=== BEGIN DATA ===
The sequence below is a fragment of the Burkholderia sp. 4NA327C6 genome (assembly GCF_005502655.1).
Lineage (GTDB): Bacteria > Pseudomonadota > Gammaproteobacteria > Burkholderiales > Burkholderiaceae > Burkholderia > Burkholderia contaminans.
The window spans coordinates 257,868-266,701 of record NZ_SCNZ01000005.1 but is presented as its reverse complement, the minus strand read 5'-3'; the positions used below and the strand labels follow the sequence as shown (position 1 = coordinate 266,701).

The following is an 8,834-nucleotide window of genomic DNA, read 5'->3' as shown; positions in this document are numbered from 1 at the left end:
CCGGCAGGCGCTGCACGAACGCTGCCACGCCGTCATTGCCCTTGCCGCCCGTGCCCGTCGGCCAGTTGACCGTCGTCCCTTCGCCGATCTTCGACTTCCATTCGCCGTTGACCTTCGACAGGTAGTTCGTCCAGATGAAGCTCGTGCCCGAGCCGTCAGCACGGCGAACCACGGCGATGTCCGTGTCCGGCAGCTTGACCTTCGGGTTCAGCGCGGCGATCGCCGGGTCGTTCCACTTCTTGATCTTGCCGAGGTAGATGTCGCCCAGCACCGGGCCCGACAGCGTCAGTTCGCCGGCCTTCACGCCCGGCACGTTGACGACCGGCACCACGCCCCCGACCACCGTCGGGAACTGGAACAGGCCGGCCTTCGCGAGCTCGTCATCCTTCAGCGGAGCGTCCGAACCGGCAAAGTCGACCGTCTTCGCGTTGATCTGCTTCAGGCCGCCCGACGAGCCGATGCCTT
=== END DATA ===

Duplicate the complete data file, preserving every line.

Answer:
The sequence below is a fragment of the Burkholderia sp. 4NA327C6 genome (assembly GCF_005502655.1).
Lineage (GTDB): Bacteria > Pseudomonadota > Gammaproteobacteria > Burkholderiales > Burkholderiaceae > Burkholderia > Burkholderia contaminans.
The window spans coordinates 257,868-266,701 of record NZ_SCNZ01000005.1 but is presented as its reverse complement, the minus strand read 5'-3'; the positions used below and the strand labels follow the sequence as shown (position 1 = coordinate 266,701).

The following is an 8,834-nucleotide window of genomic DNA, read 5'->3' as shown; positions in this document are numbered from 1 at the left end:
CCGGCAGGCGCTGCACGAACGCTGCCACGCCGTCATTGCCCTTGCCGCCCGTGCCCGTCGGCCAGTTGACCGTCGTCCCTTCGCCGATCTTCGACTTCCATTCGCCGTTGACCTTCGACAGGTAGTTCGTCCAGATGAAGCTCGTGCCCGAGCCGTCAGCACGGCGAACCACGGCGATGTCCGTGTCCGGCAGCTTGACCTTCGGGTTCAGCGCGGCGATCGCCGGGTCGTTCCACTTCTTGATCTTGCCGAGGTAGATGTCGCCCAGCACCGGGCCCGACAGCGTCAGTTCGCCGGCCTTCACGCCCGGCACGTTGACGACCGGCACCACGCCCCCGACCACCGTCGGGAACTGGAACAGGCCGGCCTTCGCGAGCTCGTCATCCTTCAGCGGAGCGTCCGAACCGGCAAAGTCGACCGTCTTCGCGTTGATCTGCTTCAGGCCGCCCGACGAGCCGATGCCTT